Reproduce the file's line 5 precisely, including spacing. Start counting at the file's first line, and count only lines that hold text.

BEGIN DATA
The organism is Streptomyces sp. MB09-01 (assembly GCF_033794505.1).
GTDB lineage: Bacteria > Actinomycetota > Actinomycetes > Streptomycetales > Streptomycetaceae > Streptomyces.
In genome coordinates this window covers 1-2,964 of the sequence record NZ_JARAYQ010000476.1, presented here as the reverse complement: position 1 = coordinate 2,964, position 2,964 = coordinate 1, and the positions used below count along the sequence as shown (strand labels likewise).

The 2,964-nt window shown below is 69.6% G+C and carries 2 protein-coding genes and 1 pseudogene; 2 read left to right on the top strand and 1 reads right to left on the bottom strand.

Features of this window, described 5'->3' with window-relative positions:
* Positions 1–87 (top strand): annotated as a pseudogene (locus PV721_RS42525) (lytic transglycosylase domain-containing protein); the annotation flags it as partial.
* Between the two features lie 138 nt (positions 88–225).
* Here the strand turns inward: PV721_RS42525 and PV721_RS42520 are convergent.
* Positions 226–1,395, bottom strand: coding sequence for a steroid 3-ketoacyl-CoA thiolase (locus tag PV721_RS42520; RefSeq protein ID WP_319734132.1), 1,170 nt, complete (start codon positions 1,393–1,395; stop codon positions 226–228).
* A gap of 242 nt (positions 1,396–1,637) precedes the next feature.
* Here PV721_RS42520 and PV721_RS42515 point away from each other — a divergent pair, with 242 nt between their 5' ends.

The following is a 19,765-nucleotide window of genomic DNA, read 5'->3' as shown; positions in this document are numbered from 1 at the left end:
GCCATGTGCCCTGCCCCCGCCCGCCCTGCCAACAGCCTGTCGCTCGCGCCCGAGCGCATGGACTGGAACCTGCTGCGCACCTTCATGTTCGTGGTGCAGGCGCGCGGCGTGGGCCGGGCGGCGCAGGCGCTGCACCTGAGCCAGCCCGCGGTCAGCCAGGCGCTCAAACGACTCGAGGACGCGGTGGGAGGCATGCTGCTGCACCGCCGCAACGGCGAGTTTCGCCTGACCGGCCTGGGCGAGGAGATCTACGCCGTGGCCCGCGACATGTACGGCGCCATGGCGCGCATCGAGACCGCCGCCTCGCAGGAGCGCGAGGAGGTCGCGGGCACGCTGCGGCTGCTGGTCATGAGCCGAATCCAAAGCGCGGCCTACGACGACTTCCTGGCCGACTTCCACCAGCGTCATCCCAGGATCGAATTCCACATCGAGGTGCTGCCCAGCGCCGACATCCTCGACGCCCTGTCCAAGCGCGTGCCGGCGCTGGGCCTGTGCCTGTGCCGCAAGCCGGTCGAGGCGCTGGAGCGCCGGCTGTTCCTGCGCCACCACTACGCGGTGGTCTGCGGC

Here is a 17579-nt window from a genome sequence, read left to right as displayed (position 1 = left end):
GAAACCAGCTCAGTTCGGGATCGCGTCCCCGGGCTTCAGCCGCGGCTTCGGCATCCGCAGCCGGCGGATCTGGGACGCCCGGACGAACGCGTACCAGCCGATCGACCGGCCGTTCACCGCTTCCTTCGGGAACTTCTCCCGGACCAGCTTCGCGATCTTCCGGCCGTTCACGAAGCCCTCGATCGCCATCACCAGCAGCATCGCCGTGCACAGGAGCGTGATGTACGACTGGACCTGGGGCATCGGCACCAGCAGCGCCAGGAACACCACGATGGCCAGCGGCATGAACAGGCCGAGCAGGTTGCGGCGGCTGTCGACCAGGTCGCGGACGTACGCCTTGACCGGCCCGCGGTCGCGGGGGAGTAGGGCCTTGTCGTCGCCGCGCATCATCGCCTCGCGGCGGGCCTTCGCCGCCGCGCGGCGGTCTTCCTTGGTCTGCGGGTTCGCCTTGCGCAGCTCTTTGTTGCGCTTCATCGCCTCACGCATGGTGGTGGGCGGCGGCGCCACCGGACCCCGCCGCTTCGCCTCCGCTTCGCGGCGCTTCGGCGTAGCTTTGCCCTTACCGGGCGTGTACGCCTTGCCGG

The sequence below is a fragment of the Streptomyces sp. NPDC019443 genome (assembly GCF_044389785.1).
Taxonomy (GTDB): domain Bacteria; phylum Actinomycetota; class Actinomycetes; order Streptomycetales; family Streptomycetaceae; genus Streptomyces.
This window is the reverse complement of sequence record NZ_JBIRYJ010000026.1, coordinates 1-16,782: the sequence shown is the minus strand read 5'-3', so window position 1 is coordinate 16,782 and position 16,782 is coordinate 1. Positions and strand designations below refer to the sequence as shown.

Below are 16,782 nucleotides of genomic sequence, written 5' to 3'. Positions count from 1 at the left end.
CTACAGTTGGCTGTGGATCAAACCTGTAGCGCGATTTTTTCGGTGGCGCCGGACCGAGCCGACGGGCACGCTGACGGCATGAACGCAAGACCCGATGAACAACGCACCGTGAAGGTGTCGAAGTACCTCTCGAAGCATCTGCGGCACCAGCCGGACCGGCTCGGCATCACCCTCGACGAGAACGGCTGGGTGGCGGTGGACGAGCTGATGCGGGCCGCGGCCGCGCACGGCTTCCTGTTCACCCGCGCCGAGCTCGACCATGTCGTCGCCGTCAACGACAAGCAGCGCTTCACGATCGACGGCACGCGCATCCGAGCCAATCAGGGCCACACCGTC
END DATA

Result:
Features of this window, described 5'->3' with window-relative positions: